2013 Nobel Prizes

The Local’s guide to Nobel Week in Stockholm

The Local's guide to Nobel Week in Stockholm
One of the most sumptuous and secretive events of the year is just days away: the Nobel Banquet, an exclusive luxury dinner and party celebrating this year's Laureates. But that's not all – it's a whole week of Nobel niceties, and The Local has your guide to it all.

Nobel Week, and particularly the Nobel Banquet, puts the global spotlight on Stockholm each year – which means every detail has to be perfect. Preparations are in full swing, and dinner is no triviality. In a tradition which goes back to World War II, the menu is highly confidential, but said to be one-of-a-kind.

"Those who see the appetizer up close will never forget it," Lars Heikensten, executive director of the Nobel Foundation, told news agency TT.Not only does the food have to be delicious and filling, but it also should be Nordic-inspired, and preferably a combination of traditional and innovative. The result is anyone's guess.

"Sill is unfortunately not an option, which is too bad," said Nobel gastronomic advisor (yes, there is one) Gert Klötzke, referring to pickled herring, a traditional dish in Swedish cuisine, but one that's rather hard to swallow. "Many nationalities have a hard time with it. Otherwise it would be nice to offer sill and spirit snaps."

Other highlights of the week will include the Nobel Lectures. Each Nobel laureate is obliged to give a public lecture related to their respective prize, which are spread throughout the week and are free of charge. Nobel Week quite simply has something for everyone, fashion gurus to food critics to science nerds alike – so let's get started with a look at the events day by day.

Saturday December 7th

Fans of literature, medicine, and physiology are in for a treat today, with lectures being held throughout the afternoon. Literature fans will need to pre-book tickets for the Swedish Academy in Gamla Stan, where they can watch a pre-recorded video conversation with Canadian laureate Alice Munro. Munro herself will not be attending due to her health. 

Medicine and Physiology boffins, meanwhile, won't have to spend a single krona if they want to see the laureates James E. Rothman, Randy W. Schekman, and Thomas C. Sudhof talking about their work. Head to the Aula Medica Auditorium at the Karolinksa Institure, but no later than 12.45pm. The talk kicks off at 1pm.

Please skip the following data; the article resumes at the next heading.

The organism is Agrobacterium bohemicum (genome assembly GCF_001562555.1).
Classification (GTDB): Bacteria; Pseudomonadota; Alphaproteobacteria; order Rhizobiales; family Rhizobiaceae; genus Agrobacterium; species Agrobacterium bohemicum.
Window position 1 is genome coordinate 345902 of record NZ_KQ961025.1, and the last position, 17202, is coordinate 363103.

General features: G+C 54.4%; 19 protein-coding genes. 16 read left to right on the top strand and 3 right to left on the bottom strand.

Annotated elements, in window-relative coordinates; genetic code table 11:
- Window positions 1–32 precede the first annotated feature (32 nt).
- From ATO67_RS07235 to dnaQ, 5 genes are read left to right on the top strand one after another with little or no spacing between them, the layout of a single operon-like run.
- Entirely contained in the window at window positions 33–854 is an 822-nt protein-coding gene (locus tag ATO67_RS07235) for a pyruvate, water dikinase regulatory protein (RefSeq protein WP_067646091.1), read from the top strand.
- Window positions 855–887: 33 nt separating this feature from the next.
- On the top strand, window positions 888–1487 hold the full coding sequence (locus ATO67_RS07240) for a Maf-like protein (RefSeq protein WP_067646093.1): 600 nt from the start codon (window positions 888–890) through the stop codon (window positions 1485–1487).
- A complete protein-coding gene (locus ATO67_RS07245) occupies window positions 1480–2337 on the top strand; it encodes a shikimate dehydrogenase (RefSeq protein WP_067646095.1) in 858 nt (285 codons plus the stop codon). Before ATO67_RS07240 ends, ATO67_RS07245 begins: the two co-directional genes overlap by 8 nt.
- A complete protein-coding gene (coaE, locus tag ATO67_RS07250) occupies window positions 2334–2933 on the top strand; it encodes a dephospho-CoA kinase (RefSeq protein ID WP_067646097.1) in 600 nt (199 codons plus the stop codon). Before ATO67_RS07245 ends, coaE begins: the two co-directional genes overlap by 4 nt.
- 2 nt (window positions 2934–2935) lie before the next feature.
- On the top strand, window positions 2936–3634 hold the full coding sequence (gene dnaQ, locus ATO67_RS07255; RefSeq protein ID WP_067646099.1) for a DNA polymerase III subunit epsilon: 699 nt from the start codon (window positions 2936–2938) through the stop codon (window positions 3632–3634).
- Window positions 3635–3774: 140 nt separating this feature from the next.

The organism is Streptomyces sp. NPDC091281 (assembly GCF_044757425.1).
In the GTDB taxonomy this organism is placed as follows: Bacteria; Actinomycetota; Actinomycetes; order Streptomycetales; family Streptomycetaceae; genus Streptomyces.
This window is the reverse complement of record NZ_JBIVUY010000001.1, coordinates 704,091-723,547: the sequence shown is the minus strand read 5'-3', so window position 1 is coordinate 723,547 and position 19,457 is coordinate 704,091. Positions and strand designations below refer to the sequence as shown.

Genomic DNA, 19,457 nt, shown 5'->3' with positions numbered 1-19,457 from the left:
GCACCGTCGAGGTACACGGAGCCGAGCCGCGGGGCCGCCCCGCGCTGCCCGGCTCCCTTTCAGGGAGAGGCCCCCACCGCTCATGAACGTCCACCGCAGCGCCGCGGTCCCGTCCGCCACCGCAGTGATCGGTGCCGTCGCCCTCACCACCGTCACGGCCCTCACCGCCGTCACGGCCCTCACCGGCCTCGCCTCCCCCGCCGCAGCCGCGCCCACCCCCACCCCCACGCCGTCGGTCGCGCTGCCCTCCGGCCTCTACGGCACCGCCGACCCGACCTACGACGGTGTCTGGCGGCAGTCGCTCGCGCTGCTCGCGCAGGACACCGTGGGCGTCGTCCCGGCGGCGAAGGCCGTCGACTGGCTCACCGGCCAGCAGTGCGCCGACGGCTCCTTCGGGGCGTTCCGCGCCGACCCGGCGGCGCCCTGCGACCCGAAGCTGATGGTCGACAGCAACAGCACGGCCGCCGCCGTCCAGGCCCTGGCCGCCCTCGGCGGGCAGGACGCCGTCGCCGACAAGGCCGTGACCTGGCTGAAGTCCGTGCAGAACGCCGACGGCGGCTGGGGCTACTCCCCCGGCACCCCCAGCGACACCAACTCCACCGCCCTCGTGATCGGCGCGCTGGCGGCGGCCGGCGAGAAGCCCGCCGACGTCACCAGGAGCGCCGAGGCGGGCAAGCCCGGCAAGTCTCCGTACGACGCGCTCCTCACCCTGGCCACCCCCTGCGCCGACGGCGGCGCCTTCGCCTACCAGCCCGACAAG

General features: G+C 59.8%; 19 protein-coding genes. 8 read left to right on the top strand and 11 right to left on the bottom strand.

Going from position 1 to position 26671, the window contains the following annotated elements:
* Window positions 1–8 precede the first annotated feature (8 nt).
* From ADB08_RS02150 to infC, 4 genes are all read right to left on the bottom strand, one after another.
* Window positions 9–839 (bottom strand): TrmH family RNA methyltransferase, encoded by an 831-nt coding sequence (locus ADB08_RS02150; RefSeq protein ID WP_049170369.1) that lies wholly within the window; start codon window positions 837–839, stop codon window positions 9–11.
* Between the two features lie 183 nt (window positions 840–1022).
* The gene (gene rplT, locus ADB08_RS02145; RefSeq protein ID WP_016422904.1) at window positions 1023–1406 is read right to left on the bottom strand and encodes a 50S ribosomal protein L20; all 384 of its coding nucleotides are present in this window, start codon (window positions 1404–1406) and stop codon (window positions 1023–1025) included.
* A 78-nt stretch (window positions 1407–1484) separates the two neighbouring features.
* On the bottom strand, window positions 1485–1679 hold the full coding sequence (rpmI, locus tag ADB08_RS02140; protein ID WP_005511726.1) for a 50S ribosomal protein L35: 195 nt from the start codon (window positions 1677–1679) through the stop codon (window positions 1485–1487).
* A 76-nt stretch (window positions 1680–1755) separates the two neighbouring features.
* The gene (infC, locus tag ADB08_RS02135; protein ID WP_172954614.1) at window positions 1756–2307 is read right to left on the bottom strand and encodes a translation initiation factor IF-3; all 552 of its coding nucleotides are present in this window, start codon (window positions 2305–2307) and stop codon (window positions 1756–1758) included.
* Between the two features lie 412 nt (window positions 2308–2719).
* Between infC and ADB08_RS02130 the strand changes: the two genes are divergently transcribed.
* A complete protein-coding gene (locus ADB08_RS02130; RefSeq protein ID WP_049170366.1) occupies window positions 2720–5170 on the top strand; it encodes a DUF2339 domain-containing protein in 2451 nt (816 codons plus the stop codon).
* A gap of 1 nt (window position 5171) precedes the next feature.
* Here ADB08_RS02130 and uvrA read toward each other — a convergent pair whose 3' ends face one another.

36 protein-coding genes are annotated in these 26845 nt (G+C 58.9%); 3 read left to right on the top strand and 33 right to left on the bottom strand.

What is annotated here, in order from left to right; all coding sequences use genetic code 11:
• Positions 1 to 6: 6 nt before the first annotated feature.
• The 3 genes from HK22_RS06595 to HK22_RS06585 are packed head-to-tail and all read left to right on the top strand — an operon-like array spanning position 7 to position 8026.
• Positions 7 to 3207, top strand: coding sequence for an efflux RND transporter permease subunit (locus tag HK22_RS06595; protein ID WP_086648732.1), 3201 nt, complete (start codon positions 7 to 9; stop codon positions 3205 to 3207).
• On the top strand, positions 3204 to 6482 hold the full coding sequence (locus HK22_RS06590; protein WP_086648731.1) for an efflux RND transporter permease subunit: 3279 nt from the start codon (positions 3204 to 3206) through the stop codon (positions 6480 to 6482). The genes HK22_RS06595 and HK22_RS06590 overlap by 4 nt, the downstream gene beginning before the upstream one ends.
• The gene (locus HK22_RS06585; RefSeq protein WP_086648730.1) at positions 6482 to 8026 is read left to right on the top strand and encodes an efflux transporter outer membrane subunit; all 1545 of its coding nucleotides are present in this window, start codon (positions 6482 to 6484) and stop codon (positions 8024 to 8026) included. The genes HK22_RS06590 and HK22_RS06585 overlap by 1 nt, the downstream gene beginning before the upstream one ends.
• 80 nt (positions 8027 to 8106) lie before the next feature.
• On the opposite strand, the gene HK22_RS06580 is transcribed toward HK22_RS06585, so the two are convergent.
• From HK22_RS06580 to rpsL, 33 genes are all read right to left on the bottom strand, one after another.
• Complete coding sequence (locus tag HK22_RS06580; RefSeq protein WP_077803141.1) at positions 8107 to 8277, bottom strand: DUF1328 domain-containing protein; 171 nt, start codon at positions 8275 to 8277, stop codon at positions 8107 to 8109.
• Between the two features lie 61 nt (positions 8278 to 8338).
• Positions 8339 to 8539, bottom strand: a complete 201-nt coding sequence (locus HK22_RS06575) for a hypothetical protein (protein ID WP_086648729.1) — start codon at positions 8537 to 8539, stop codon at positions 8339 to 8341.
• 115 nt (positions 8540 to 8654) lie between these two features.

Need to brush up? Read more about the Literature win and the Medicine win, including interviews with the boards and a smattering of live tweets from the time.

Sunday December 8th

Literature not your thing? Prefer Physics, Economics or Chemistry (click those words to read more about the 2013 winners)? Then why not head down to the Aula Magna Auditorium at Stockholm University, where talks will be held from 9am to 3.20pm at no cost? All talks will be held in English, and speakers include Peter W. Higgs, Eugene F. Fama, Robert J. Shiller and more.

Prefer music? Wednesday night will hold the annual Nobel Concert, where the Stockholm Concert Hall in Hötorget will host the Royal Stockholm Philharmonic Ochestra under Italian conductor Riccardo Muti. Tickets from 500 to 1,490 kronor. You can expect works from Verdi, Martucci and Respighi. 

Monday December 9th

It's off to the other side of the country today, where the Nobel Week Dialogue will be held at Gothenburg's Swedish Exhibition And Congress Centre. The topic – Exploring the Future of Energy.

Tuesday December 10th

Further afield on Tuesay, and we're crossing to Norway's capital, Oslo. Here, if you're on the invite list of course, you can enjoy the Nobel Peace Prize Award Ceremony. If you're not on the invite list, enjoy the show live on a big-screen at the Nobel Peace Centre. In recent years, the show has included big stars performing big hits, including in 2006 a memorable and apt rendition of Peace Train by Yusuf Islam, better known as Cat Stevens.

Back in Stockholm, 4.30pm marks the Nobel Prize Award Ceremony, and the Nobel Banquet at the City Hall gets under way at 7pm. See pictures from 2012's banquet here, and expect a string of well-known faces including the laureates, the Swedish royal family, and politicians. If you're in a sartorial mood, why not check out some of Crown Princess Victoria's gowns from recent years, and her sister Princess Madeleine's too.

TT/The Local/sr/og

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